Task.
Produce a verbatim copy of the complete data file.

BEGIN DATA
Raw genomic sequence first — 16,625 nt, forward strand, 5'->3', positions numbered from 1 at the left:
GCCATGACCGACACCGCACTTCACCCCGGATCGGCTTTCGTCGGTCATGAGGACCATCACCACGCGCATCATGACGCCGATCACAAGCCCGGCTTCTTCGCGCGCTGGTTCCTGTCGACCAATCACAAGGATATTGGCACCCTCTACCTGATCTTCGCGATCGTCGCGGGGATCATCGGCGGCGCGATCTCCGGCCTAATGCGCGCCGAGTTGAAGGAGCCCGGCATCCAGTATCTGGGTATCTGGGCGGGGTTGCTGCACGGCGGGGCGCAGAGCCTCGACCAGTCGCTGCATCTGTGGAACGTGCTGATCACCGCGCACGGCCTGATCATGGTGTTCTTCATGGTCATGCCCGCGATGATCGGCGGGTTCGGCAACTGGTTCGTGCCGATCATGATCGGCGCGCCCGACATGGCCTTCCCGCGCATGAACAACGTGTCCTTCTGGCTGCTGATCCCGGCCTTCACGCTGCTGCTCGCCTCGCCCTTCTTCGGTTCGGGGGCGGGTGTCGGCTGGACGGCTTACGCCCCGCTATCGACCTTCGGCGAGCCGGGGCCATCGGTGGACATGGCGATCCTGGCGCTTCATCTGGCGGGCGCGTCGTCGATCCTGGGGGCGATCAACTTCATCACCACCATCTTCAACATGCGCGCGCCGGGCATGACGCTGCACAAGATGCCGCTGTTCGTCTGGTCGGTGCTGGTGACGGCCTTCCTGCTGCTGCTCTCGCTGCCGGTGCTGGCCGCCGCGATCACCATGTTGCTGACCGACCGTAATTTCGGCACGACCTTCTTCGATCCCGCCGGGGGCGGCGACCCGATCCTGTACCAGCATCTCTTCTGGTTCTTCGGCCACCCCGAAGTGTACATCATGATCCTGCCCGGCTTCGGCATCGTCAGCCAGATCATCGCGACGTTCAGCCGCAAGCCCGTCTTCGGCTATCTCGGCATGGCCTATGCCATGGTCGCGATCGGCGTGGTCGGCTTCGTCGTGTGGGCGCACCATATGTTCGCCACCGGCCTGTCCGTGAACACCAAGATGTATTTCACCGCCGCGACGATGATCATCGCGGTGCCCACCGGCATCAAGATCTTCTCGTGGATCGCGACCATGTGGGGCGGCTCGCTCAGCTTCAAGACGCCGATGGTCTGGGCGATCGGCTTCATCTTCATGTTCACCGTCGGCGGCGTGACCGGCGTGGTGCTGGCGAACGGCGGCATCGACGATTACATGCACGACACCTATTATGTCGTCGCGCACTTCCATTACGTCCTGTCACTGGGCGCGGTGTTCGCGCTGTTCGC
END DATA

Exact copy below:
Raw genomic sequence first — 16,625 nt, forward strand, 5'->3', positions numbered from 1 at the left:
GCCATGACCGACACCGCACTTCACCCCGGATCGGCTTTCGTCGGTCATGAGGACCATCACCACGCGCATCATGACGCCGATCACAAGCCCGGCTTCTTCGCGCGCTGGTTCCTGTCGACCAATCACAAGGATATTGGCACCCTCTACCTGATCTTCGCGATCGTCGCGGGGATCATCGGCGGCGCGATCTCCGGCCTAATGCGCGCCGAGTTGAAGGAGCCCGGCATCCAGTATCTGGGTATCTGGGCGGGGTTGCTGCACGGCGGGGCGCAGAGCCTCGACCAGTCGCTGCATCTGTGGAACGTGCTGATCACCGCGCACGGCCTGATCATGGTGTTCTTCATGGTCATGCCCGCGATGATCGGCGGGTTCGGCAACTGGTTCGTGCCGATCATGATCGGCGCGCCCGACATGGCCTTCCCGCGCATGAACAACGTGTCCTTCTGGCTGCTGATCCCGGCCTTCACGCTGCTGCTCGCCTCGCCCTTCTTCGGTTCGGGGGCGGGTGTCGGCTGGACGGCTTACGCCCCGCTATCGACCTTCGGCGAGCCGGGGCCATCGGTGGACATGGCGATCCTGGCGCTTCATCTGGCGGGCGCGTCGTCGATCCTGGGGGCGATCAACTTCATCACCACCATCTTCAACATGCGCGCGCCGGGCATGACGCTGCACAAGATGCCGCTGTTCGTCTGGTCGGTGCTGGTGACGGCCTTCCTGCTGCTGCTCTCGCTGCCGGTGCTGGCCGCCGCGATCACCATGTTGCTGACCGACCGTAATTTCGGCACGACCTTCTTCGATCCCGCCGGGGGCGGCGACCCGATCCTGTACCAGCATCTCTTCTGGTTCTTCGGCCACCCCGAAGTGTACATCATGATCCTGCCCGGCTTCGGCATCGTCAGCCAGATCATCGCGACGTTCAGCCGCAAGCCCGTCTTCGGCTATCTCGGCATGGCCTATGCCATGGTCGCGATCGGCGTGGTCGGCTTCGTCGTGTGGGCGCACCATATGTTCGCCACCGGCCTGTCCGTGAACACCAAGATGTATTTCACCGCCGCGACGATGATCATCGCGGTGCCCACCGGCATCAAGATCTTCTCGTGGATCGCGACCATGTGGGGCGGCTCGCTCAGCTTCAAGACGCCGATGGTCTGGGCGATCGGCTTCATCTTCATGTTCACCGTCGGCGGCGTGACCGGCGTGGTGCTGGCGAACGGCGGCATCGACGATTACATGCACGACACCTATTATGTCGTCGCGCACTTCCATTACGTCCTGTCACTGGGCGCGGTGTTCGCGCTGTTCGC